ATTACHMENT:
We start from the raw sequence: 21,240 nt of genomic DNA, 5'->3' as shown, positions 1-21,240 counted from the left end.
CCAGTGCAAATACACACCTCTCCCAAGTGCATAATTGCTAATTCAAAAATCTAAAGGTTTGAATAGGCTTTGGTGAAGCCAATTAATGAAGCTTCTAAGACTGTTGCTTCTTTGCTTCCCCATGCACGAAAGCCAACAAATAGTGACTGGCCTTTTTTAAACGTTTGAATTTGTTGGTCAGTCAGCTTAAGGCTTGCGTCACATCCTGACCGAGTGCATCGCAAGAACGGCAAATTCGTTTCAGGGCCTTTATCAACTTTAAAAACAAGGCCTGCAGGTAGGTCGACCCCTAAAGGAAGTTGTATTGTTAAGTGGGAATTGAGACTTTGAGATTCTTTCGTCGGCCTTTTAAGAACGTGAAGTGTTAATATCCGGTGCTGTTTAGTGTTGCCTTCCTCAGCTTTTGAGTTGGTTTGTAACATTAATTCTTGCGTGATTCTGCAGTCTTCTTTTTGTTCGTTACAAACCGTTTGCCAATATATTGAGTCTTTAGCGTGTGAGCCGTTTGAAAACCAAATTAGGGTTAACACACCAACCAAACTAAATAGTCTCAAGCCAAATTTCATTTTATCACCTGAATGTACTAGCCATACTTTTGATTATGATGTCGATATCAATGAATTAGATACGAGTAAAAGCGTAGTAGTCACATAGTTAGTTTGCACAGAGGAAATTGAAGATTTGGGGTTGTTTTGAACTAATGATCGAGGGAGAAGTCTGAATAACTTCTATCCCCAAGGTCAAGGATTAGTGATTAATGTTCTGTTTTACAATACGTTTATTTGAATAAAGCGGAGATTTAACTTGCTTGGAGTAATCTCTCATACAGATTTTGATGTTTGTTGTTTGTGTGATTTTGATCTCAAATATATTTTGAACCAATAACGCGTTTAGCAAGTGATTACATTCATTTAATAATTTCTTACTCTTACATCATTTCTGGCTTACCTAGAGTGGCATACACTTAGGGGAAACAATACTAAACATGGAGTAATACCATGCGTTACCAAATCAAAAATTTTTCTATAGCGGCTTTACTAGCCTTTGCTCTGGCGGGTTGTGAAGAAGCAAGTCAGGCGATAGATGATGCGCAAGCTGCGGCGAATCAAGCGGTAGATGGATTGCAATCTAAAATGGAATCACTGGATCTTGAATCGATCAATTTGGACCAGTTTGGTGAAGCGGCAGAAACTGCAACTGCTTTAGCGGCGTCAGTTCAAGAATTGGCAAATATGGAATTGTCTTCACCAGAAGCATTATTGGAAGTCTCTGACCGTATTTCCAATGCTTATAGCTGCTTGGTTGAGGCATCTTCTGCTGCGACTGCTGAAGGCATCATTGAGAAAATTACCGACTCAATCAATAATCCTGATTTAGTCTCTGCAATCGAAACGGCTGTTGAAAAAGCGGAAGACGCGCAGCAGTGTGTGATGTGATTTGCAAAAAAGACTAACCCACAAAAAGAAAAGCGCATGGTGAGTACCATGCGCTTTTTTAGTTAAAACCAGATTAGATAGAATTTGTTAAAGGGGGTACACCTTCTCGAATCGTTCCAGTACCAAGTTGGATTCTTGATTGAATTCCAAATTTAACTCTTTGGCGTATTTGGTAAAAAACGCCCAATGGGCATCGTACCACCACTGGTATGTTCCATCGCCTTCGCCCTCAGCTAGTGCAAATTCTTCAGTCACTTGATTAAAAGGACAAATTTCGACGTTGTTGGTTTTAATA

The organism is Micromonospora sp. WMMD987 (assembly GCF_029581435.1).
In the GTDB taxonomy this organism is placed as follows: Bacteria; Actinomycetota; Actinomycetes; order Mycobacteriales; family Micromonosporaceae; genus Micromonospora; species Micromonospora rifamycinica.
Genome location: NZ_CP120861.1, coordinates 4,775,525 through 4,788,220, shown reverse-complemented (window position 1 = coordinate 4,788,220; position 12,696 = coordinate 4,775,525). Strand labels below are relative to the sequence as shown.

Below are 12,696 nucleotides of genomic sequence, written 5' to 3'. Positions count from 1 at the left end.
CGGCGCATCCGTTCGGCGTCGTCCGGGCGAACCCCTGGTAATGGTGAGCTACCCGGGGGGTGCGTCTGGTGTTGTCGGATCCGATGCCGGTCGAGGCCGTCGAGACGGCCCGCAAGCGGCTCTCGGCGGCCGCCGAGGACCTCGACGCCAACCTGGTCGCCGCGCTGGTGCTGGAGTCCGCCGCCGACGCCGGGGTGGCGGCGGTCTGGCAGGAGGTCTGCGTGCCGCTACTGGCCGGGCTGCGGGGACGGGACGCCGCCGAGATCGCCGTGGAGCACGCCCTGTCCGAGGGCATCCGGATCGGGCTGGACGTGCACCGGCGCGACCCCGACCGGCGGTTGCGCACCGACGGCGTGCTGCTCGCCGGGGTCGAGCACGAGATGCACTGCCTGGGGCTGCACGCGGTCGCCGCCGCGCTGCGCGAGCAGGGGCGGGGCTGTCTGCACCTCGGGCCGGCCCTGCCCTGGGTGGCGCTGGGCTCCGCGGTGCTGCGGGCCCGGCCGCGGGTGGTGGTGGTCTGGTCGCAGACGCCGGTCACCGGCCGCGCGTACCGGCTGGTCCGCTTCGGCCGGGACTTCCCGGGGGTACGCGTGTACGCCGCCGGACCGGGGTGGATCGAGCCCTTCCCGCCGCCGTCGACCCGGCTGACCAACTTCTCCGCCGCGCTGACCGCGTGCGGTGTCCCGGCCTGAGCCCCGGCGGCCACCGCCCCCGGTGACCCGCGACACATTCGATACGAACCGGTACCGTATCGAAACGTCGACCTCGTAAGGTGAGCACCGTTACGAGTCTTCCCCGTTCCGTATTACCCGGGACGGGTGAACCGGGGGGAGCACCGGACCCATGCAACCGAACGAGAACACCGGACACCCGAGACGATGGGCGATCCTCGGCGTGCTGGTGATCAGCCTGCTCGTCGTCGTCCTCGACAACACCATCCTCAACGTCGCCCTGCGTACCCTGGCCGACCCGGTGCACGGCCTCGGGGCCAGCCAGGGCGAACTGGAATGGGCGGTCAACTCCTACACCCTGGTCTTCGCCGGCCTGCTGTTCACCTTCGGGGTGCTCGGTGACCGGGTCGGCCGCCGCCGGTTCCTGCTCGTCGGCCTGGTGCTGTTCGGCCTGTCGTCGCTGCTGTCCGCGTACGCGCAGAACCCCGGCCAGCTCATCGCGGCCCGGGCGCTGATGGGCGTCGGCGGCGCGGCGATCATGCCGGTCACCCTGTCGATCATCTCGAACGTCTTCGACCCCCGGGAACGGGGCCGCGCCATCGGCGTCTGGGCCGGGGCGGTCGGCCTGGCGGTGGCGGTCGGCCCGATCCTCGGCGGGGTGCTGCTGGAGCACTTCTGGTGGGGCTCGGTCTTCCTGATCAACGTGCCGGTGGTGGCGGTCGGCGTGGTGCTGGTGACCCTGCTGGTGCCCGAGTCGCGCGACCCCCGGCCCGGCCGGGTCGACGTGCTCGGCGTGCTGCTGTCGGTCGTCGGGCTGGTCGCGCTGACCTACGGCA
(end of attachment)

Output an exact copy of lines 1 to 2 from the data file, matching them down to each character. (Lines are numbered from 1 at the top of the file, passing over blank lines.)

We start from the raw sequence: 21,240 nt of genomic DNA, 5'->3' as shown, positions 1-21,240 counted from the left end.
CCAGTGCAAATACACACCTCTCCCAAGTGCATAATTGCTAATTCAAAAATCTAAAGGTTTGAATAGGCTTTGGTGAAGCCAATTAATGAAGCTTCTAAGACTGTTGCTTCTTTGCTTCCCCATGCACGAAAGCCAACAAATAGTGACTGGCCTTTTTTAAACGTTTGAATTTGTTGGTCAGTCAGCTTAAGGCTTGCGTCACATCCTGACCGAGTGCATCGCAAGAACGGCAAATTCGTTTCAGGGCCTTTATCAACTTTAAAAACAAGGCCTGCAGGTAGGTCGACCCCTAAAGGAAGTTGTATTGTTAAGTGGGAATTGAGACTTTGAGATTCTTTCGTCGGCCTTTTAAGAACGTGAAGTGTTAATATCCGGTGCTGTTTAGTGTTGCCTTCCTCAGCTTTTGAGTTGGTTTGTAACATTAATTCTTGCGTGATTCTGCAGTCTTCTTTTTGTTCGTTACAAACCGTTTGCCAATATATTGAGTCTTTAGCGTGTGAGCCGTTTGAAAACCAAATTAGGGTTAACACACCAACCAAACTAAATAGTCTCAAGCCAAATTTCATTTTATCACCTGAATGTACTAGCCATACTTTTGATTATGATGTCGATATCAATGAATTAGATACGAGTAAAAGCGTAGTAGTCACATAGTTAGTTTGCACAGAGGAAATTGAAGATTTGGGGTTGTTTTGAACTAATGATCGAGGGAGAAGTCTGAATAACTTCTATCCCCAAGGTCAAGGATTAGTGATTAATGTTCTGTTTTACAATACGTTTATTTGAATAAAGCGGAGATTTAACTTGCTTGGAGTAATCTCTCATACAGATTTTGATGTTTGTTGTTTGTGTGATTTTGATCTCAAATATATTTTGAACCAATAACGCGTTTAGCAAGTGATTACATTCATTTAATAATTTCTTACTCTTACATCATTTCTGGCTTACCTAGAGTGGCATACACTTAGGGGAAACAATACTAAACATGGAGTAATACCATGCGTTACCAAATCAAAAATTTTTCTATAGCGGCTTTACTAGCCTTTGCTCTGGCGGGTTGTGAAGAAGCAAGTCAGGCGATAGATGATGCGCAAGCTGCGGCGAATCAAGCGGTAGATGGATTGCAATCTAAAATGGAATCACTGGATCTTGAATCGATCAATTTGGACCAGTTTGGTGAAGCGGCAGAAACTGCAACTGCTTTAGCGGCGTCAGTTCAAGAATTGGCAAATATGGAATTGTCTTCACCAGAAGCATTATTGGAAGTCTCTGACCGTATTTCCAATGCTTATAGCTGCTTGGTTGAGGCATCTTCTGCTGCGACTGCTGAAGGCATCATTGAGAAAATTACCGACTCAATCAATAATCCTGATTTAGTCTCTGCAATCGAAACGGCTGTTGAAAAAGCGGAAGACGCGCAGCAGTGTGTGATGTGATTTGCAAAAAAGACTAACCCACAAAAAGAAAAGCGCATGGTGAGTACCATGCGCTTTTTTAGTTAAAACCAGATTAGATAGAATTTGTTAAAGGGGGTACACCTTCTCGAATCGTTCCAGTACCAAGTTGGATTCTTGATTGAATTCCAAATTTAACTCTTTGGCGTATTTGGTAAAAAACGCCCAATGGGCATCGTACCACCACTGGTATGTTCCATCGCCTTCGCCCTCAGCTAGTGCAAATTCTTCAGTCACTTGATTAAAAGGACAAATTTCGACGTTGTTGGTTTTAATA